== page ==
Translational control of gene expression plays an essential role in diverse areas of biology, ranging from cellular stress responses to learning and memory. Despite the prevalence and importance of translational regulation, we have a limited view of the genes whose expression is affected and even less understanding of the ways in which their translation is controlled. In part, the study of translation has been limited by the relative difficulty of measuring it. I recently developed ribosome profiling as a technique to address this need for genome-wide, quantitative analysis of translation. Comprehensive and precise translational profiling has already proven its value by revealing novel expression regulation occurring in well-studied biological processes. Here, I propose to extend this exploration of translational control as an underappreciated component of cellular stress responses with direct relevance to human disease. While identifying regulated genes yields key insights into cellular physiology, it does not address directly the molecular basis of translationa control. The ultimate goal of my proposed research is to better explain the regulation of translation. Insights gained from such an understanding will impact many areas of biology, as translation is a fundamental process. They will also represent keys to enhancing or suppressing stress-induced gene expression programs in order to treat disease. I propose that translation is greatly affected by diverse mRNA-binding proteins that recognize sequence or structural elements encoded in the transcript. We now know that there are many hundreds of these mRNA-binding proteins, but their functional impact is not well understood. I will intersect global experimental maps of protein occupancy with translation profiling in order to link gene expression programs with regulatory factors and gain a better understanding of how translational regulation is specified. Finally, I propose that the mechanistic basis of translationl control can be understood through the identification and study of general coregulatory factors that are recruited to mRNAs by pathway-specific regulatory proteins. I will discover these coregulators based on their functional impact on expression and learn how they act, thereby revealing the specific molecular events that enhance or suppress translation. By intersecting expression, occupancy, and functional data sets, I will broaden our view of translational control single mRNAs to answer more generally one of the fundamental questions in how cells regulates protein abundance to control their physiology, allowing us to better understand the behaviors of healthy cells and intervene in disease.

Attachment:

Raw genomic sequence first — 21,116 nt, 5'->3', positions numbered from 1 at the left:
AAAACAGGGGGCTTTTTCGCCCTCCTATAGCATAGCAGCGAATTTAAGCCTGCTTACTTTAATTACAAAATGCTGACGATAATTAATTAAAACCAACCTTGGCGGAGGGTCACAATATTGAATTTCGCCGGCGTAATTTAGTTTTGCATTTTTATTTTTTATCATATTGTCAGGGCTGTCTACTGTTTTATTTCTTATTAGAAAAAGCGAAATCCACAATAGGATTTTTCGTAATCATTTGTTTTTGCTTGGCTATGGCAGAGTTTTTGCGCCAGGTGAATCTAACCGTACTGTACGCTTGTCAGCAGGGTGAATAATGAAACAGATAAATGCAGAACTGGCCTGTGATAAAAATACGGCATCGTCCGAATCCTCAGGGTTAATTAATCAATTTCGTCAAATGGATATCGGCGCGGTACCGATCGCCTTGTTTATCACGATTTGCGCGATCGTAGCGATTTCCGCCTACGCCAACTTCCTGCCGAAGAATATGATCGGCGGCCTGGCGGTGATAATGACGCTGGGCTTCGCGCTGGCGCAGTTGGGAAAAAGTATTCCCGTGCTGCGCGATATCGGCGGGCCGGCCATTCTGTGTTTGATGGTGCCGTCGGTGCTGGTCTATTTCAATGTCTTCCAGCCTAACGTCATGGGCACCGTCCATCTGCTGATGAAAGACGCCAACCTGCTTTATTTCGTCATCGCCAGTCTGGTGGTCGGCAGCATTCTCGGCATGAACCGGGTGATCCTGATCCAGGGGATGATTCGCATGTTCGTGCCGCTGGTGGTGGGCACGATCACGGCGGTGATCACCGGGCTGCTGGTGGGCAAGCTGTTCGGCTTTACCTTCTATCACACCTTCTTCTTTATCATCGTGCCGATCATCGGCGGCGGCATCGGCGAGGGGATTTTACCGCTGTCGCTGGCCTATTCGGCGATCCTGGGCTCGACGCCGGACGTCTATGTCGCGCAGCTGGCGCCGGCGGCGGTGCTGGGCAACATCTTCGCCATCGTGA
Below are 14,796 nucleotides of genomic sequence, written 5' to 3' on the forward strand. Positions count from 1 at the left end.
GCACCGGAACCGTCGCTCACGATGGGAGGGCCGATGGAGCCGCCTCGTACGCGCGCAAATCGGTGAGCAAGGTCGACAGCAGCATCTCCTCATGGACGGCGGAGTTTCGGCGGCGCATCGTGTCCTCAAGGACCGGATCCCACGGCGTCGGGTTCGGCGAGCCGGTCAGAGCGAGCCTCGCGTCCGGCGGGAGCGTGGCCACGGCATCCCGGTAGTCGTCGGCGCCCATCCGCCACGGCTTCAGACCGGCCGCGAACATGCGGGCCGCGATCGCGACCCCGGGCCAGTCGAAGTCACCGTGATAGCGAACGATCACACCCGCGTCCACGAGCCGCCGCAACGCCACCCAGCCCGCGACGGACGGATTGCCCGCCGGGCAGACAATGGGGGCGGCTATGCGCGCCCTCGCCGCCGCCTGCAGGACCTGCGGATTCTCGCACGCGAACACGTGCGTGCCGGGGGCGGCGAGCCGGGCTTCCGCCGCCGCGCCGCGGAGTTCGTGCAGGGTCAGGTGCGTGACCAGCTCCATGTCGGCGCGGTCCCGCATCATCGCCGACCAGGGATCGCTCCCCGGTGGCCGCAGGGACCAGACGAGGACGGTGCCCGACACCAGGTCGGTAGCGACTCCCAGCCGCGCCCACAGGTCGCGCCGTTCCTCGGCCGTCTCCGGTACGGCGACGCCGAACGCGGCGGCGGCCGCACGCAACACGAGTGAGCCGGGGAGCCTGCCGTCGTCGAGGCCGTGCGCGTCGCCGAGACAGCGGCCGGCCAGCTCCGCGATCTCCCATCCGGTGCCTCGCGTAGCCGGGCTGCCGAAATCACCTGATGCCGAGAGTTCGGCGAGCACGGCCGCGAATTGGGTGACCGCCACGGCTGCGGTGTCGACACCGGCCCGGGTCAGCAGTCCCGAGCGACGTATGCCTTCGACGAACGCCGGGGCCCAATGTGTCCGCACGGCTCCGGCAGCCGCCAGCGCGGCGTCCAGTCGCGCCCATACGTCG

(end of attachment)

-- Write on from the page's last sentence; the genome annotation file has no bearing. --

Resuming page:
Public Health Relevance

Understanding how cells switch genes on and off is central to understanding the function of healthy cells and the dysfunction that arises in disease. Genes can be controlled by varying the amount of protein that is translated from an mRNA copy of a gene, but this is not as well understood as the regulation of transcribing those mRNA copies from the genome. We propose to find the regulatory information that controls the translation of mRNAs as well as the cellular machinery that carries out this regulation.

Agency
National Institute of Health (NIH)
Institute
National Cancer Institute (NCI)
Type
NIH Director’s New Innovator Awards (DP2)
Project #
1DP2CA195768-01
Application #
8755583
Study Section
Special Emphasis Panel (ZRG1-MOSS-C (56))
Program Officer
Strasburger, Jennifer
Project Start
2014-09-30
Project End
2019-08-31
Budget Start
2014-09-30
Budget End
2019-08-31
Support Year
1
Fiscal Year
2014
Total Cost
$2,353,750
Indirect Cost
$853,750
Name
University of California Berkeley
Department
Biochemistry
Type
Schools of Arts and Sciences
DUNS #
124726725
City
Berkeley
State
CA
Country
United States
Zip Code
94704